• n pomegranate The tree, Punica Granatum, which produces the fruit pomegranate. A native of western Asia to northwestern India, it is now widely cultivated and naturalized in subtropical regions. It is a deciduous tree, 15 or 20 feet high, with numerous slender branches, some of them armed with thorns, the leaves lance-shaped or oblong. It is a fine ornamental plant, the flowers scarlet, large, and sometimes doubled. The latter are used in medicine like the fruit-rind, under the name of balustines, and they also afford a red dye. The bark supplies the color of yellow morocco leather, and that of the root is an efficient tæniacide, this property residing in an alkaloid, pelletierine, contained in it. It also yields punicotannic acid and mannit. The pomegranate has been known as a fruit-tree from the earliest times; it was common in Italy in the third century b. c., was familiar to the Hebrews, and its fruit was copied on Egyptian and Assyrian monuments, and later on the pillars of Solomon's temple. It thrives in the southern United States, and can be grown with moderate protection even in the climate of New York.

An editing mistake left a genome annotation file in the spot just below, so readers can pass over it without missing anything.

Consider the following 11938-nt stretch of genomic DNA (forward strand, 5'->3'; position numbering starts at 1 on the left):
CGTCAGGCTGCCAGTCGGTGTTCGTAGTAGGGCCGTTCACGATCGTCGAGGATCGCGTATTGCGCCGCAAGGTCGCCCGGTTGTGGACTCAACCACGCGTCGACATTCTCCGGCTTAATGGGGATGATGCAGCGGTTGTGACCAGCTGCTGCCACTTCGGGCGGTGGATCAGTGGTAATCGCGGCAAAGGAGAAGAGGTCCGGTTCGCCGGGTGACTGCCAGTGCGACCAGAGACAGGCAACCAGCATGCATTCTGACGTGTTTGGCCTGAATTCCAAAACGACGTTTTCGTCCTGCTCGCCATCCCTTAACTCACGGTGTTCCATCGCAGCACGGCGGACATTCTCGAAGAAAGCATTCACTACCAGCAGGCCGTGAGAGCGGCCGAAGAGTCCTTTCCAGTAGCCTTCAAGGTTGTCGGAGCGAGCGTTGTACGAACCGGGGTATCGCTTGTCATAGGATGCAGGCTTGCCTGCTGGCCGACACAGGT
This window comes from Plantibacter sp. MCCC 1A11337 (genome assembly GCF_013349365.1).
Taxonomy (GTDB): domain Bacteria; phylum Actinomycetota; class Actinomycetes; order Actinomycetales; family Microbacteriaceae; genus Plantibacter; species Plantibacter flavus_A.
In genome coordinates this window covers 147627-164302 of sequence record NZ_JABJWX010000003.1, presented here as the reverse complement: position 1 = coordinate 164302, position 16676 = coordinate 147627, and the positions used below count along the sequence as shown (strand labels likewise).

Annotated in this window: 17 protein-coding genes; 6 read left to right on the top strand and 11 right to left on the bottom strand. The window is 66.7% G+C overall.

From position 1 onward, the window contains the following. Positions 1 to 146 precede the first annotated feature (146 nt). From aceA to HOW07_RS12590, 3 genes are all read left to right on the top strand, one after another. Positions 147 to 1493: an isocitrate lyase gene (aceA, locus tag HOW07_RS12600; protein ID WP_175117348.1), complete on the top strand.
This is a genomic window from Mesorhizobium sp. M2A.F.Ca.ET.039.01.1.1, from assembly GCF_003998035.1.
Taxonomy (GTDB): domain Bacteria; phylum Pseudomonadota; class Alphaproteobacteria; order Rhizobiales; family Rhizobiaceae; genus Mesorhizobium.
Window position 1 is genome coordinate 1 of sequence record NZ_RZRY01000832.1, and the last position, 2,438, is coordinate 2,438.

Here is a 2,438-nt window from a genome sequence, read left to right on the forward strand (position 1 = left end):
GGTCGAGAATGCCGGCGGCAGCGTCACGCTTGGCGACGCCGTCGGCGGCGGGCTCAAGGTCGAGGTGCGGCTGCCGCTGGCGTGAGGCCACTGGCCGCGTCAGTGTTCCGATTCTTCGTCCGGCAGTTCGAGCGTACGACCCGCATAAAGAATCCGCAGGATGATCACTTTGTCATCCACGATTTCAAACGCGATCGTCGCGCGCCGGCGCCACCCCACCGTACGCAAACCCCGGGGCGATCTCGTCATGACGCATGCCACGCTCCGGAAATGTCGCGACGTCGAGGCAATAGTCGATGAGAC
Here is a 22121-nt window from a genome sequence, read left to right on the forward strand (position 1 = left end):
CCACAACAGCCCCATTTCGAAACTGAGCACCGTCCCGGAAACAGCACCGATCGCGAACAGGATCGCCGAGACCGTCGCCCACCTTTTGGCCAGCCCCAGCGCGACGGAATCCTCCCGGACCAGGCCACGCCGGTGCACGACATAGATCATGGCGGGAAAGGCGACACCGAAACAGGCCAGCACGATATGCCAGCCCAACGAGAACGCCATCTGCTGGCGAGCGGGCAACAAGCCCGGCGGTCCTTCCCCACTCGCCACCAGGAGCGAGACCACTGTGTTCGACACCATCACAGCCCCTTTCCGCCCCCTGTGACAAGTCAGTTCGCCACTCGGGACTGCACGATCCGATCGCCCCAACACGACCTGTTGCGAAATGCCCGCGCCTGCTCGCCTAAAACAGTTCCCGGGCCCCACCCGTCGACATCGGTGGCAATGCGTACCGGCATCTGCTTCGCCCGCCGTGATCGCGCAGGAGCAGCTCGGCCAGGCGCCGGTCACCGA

• n pomegranate In Queensland, a small tree, Capparis nobilis, with some resemblance to the pomegranate.
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Chambers's Twentieth Century Dictionary
    • n Pomegranate pom′gran-āt a fruit much cultivated in warm countries, as large as a medium-sized orange, having a thick leathery rind filled with numerous seeds.
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Etymology